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Thursday, May 23, 2013 – Premature Punch Bowl Withdrawal

Premature Punch Bowl Withdrawal
by Sinclair Noe
DOW – 12 = 15,294
SPX – 4 = 1650
NAS – 3 = 3459
10 YR YLD un = 2.02%
OIL + .01 = 94.29
GOLD + 21.80 = 1392.50
SILV + .36 = 22.73
Yesterday, Fed Chairman Bernanke delivered testimony before the Joint Economic Council and then the minutes from the most recent FOMC meeting were released. The Fed policymakers seem concerned about bubbles. Stock markets have been hanging out near record highs, the S&P is up about 15% year to date. Look back to earlier this year. The boring stocks led us higher. Your mega-cap, super-safe, dividend-paying names were the stocks to own. These stodgy companies sprinted higher for weeks. Safe became the new speculative.
Next, the rally broadened. First, it was short squeezes. Then, the rally focused on the more cyclical names. Energy stocks have found a second wind. Small-caps were. Technology names began pushing the market higher. Bloomberg reports that the most indebted US companies are rallying more than any time in almost four years compared with the rest of the market.
The bulls argue that stocks will keep going up,even if the Fed takes away the QE punchbowl; the argument is that there are record corporate profits. But then we have to ask why there are record corporate profits. The answer is the Fed’s accommodative monetary policy. The Fed is effectively subsidizing earnings by providing cheap credit for the federal government. Government spending replaces paychecks as a source of income for consumers to consume. Corporations cut wages and operate lean and mean, and they report record profits. The top line, revenue, has been weak but it hasn’t collapsed because the government has been providing just enough to keep the economy moving. The government provides income to citizens and they are still consuming.
Beyond that, corporations benefit from extremely low interest rates, which allows companies to refinance debt and pocket the difference. Or, in the case of Apple, they can borrow at extremely low rates, pass out the cash as dividends, and it’s still cheaper than repatriating profits from offshore and paying the taxes. The debt to equity ratio for S&P 500 companies is now 57% above historical averages.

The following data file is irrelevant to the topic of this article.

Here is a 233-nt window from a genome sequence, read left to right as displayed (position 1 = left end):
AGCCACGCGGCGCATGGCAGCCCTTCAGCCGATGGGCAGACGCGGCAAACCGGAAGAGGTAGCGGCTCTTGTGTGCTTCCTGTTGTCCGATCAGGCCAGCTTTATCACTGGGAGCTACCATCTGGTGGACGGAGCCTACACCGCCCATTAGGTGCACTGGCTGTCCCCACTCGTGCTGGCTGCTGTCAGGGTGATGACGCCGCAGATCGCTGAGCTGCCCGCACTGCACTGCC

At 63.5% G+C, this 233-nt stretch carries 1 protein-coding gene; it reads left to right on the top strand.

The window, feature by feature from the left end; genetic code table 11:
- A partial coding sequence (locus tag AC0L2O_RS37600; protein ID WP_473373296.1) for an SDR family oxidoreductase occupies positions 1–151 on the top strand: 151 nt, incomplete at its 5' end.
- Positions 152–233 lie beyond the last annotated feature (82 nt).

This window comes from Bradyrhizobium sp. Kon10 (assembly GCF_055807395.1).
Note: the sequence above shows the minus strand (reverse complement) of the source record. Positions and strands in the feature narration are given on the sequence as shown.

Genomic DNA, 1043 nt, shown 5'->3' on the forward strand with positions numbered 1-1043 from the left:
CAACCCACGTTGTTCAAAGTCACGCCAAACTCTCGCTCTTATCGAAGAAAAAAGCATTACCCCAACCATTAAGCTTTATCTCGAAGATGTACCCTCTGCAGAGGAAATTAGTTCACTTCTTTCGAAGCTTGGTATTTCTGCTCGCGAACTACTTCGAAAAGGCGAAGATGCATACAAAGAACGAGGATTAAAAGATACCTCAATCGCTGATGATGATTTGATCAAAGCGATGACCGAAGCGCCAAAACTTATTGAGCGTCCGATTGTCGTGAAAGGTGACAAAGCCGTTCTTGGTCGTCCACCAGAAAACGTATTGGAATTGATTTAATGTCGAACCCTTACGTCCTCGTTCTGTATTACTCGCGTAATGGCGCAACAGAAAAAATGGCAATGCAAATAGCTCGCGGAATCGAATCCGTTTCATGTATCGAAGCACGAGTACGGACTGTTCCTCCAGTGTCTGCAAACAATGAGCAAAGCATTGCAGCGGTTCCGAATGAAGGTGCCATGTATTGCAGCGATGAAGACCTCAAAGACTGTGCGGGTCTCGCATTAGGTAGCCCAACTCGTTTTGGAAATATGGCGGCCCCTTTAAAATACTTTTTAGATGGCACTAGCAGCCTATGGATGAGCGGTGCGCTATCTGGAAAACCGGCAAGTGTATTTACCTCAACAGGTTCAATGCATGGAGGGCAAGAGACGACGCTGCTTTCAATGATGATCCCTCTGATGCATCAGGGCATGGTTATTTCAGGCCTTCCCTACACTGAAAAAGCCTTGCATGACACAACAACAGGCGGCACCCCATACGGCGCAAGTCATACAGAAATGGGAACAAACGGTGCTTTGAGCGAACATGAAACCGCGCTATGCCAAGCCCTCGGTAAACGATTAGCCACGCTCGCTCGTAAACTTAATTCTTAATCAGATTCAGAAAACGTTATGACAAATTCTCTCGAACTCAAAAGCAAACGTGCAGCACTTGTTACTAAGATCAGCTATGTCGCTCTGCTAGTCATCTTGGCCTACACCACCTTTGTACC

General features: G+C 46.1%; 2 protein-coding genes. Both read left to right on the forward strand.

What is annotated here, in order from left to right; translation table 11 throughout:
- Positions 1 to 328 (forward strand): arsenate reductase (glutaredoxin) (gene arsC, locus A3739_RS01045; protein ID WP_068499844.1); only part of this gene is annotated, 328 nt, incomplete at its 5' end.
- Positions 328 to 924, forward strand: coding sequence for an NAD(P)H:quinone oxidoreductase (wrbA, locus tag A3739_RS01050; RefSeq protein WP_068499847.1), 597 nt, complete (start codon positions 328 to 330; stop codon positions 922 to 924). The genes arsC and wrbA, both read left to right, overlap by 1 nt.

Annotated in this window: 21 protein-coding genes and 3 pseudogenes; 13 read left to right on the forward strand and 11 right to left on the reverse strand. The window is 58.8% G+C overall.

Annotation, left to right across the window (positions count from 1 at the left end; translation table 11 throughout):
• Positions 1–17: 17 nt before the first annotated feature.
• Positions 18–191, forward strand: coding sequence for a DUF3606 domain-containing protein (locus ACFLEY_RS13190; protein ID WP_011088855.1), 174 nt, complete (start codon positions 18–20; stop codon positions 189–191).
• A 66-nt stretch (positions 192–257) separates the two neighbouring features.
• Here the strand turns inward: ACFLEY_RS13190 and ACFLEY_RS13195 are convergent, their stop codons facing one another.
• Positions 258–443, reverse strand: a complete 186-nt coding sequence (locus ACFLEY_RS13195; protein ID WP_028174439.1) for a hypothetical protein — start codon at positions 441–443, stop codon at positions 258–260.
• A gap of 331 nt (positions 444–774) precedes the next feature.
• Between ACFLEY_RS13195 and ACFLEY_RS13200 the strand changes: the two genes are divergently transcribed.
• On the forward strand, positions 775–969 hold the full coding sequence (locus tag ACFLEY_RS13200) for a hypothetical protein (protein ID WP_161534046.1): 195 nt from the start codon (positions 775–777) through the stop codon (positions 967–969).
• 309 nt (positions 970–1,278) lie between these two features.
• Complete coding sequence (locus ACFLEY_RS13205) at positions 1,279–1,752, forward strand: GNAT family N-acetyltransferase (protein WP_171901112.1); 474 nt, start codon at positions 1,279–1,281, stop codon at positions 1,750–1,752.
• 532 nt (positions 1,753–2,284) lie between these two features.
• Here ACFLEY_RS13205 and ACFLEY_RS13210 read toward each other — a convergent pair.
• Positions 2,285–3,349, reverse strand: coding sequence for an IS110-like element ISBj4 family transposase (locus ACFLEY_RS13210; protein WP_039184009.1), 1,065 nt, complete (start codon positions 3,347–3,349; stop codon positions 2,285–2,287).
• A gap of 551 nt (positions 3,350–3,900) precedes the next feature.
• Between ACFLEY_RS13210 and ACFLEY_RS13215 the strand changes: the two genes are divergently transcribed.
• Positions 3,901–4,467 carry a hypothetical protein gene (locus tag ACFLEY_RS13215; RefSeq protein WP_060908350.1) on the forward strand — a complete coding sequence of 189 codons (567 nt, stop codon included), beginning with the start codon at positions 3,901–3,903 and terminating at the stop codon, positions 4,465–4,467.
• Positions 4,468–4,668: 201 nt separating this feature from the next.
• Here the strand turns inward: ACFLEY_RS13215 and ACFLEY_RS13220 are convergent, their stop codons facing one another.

The Fed’s accommodative monetary policy has allowed income to be detached from employment. Corporate America has been slowly and surely eroding its own customer base and the government has been picking up the slack with social safety nets. At the end of the day, a safety net is a stopgap measure, not a permanent solution. Without more jobs, without real income, the equity markets will eventually revert to lower valuations.
And so yesterday, Chairman Bernanke continued to beg for fiscal policy, or at least fiscal policy that doesn’t embrace austerity. Bernanke has to be worried about the imbalances and he is aware the lesson the Great Depression taught many is that the principal symptom of internal economic imbalance was unemployment; a big enough problem to create a grand market failure. The equilibrium that economies find routinely is one where aggregate demand and output are not enough to ensure that the available labor force is working; that’s why the Fed has a mandate of maximum employment, not just a target of 6.5% unemployment. The idea is to ensure internal balance by having the government increase spending, thereby boosting demand, which in turn, increases output, which means more jobs. It’s a virtuous cycle. Except it isn’t working quite like planned.
Apple is parking money offshore; same with GE, Starbucks, Google, and almost all of the big multinationals. Somewhere along the way, the idea of an economy that maximizes aggregate utility has given way to maximizing profits for a small minority who possess capital. And the idea of the government safety net being utilized to provide capital to increase consumer spending and crank up the virtuous cycle, well that is running into a brick wall in the form of austerity.
The pace, depth and breadth of the stock market rally is certainly not justified by economic fundamentals alone. Investors continue to buy because they are in a desperate search for returns in a low-return world and feel that cheap money will keep them ‘whole’ if they invest in risky assets, such as stocks.
Yesterday, Bernanke was asked a question that suggested the Fed’s super loose, accommodative monetary policy might be creating asset bubbles, which might end very badly. Bernanke responded that “there’s no risk free strategy right now.” And that risk is not restricted to the stock market. His all-consuming concern right now must be to avoid the kind of bond market carnage that was created in 1994 when the Fed raised rates unexpectedly, and I suspect that the debate within the FOMC is becoming much more heated with regard to how to achieve some scaling back of asset purchases without causing a similar bond market rout.